As I write Chris Grayling, the Leader of the House, is introducing the Government’s proposals for English Votes for English Laws (EVEL) to the House of Commons.
At the heart of the reforms lie proposals for English (or English and Welsh) MPs to get final say on legislation that effects only their constituents. To quote the briefing note sent out by the Cabinet Office:
“For the first time decisions about England (or England and Wales) – such as how the police are funded, how schools are organised and how money is shared out among councils – will be approved or vetoed by MPs representing England or England and Wales only.”
This will take place during the committee stage for bills, or sections of bills, the Speaker has decided qualify. There will be three new legislative Grand Committees: One for English MPs, one for English and Welsh MPs, and one for English, Welsh and Northern Irish MPs.
If they amend legislation then it returns to the whole House, and then returns to the relevant Grand Committee. If they reject it again, that bill or those sections fall.
The House of Lords is not included in the proposals, but bills returned to the Commons by the Lords which qualify for these measures will need a ‘double majority’ to ratify: one of the whole House, one of the relevant Grand Committee.
At present the Government intends to enact these changes through standing orders, but primary legislation may be introduced at a later date, according to Sky’s Faisal Islam, after “a review of the workings of the change to standing orders”.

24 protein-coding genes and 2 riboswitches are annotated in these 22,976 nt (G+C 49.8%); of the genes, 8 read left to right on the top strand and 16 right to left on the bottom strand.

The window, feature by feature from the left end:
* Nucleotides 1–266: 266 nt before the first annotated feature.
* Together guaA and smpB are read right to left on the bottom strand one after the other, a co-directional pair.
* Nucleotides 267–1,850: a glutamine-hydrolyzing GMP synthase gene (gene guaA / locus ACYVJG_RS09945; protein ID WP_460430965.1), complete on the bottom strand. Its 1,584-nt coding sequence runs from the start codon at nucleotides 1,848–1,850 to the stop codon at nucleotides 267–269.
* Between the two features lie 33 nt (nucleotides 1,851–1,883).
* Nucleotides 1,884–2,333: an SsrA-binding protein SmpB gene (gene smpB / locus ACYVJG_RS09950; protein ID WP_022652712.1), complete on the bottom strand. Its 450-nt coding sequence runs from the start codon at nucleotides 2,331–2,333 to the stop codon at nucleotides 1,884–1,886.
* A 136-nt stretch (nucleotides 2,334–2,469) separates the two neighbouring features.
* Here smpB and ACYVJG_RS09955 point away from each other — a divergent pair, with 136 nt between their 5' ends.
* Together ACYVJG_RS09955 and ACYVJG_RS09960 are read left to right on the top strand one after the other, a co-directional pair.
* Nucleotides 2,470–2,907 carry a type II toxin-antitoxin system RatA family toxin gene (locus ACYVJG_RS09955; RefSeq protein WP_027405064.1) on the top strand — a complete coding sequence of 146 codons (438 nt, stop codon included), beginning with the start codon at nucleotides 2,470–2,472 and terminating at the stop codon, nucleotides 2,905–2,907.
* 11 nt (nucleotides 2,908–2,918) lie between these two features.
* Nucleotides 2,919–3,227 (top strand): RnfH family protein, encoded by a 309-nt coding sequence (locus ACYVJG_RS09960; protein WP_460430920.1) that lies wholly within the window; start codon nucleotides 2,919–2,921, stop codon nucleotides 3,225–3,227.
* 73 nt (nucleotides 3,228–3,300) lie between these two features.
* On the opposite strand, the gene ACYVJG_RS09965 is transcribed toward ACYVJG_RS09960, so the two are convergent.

The SNP and Labour are both opposing the measure, often in terms which suggest a world in which devolution hadn’t happened.
Outspoken MP Pete Wishart, the SNP’s Shadow Leader of the Commons, has apparently accused Grayling of ‘stamping on the foreheads of Scottish MPs’, and decried the “most dramatic and important constitutional statement we’ve had since the days of Gladstone.”
Meanwhile Labour MPs such as Gerald Kaufman and Angela Eagle, the Shadow Leader of the Commons, accuse Grayling of creating two tiers of MPs and endangering the Union.
We at ConservativeHome believe that the Government is right to attempt to address the West Lothian Question before it is forced to, at some later date, by a burgeoning English nationalism fostered by an imbalanced constitution.
The truth is that we have had two classes of MPs since 1999: those whose constituents are affected by all that the House does, and those who vote on bills that do not apply to their constituency. The idea that the Scottish Parliament should or would not have an impact on the role of Scotland’s Westminster MPs has only grown less credible with each fresh tranche of powers passed to Holyrood since then.
Yet David Cameron has made the mistake before of rushing to EVEL, giving the impression that it was simply being pursued for partisan advantage – most notably in the immediate aftermath of the Scottish independence referendum last autumn.
It is important that both Labour and the Nationalists are given the opportunity to properly scrutinise and criticise these proposals, even if they cannot be won round to them.
They may well raise legitimate points of concern, such as the fact that excluding private members’ bills from the plan creates two types of primary legislation.
The Procedure Committee, chaired by Conservative Charles Walker, should also be given time to do its job.
At present a vote on these EVEL proposals will be held on July 15, fewer than two weeks from today, and it is not clear how many days the House will have to debate them. The Government intends to scrutinise and update the EVEL proposals after seeing them in action.
Yet the Union remains fragile, and constitutional politics fraught with danger. Whilst his cause may be just, Grayling should proceed with care, lest this plan inadvertently do more harm than good.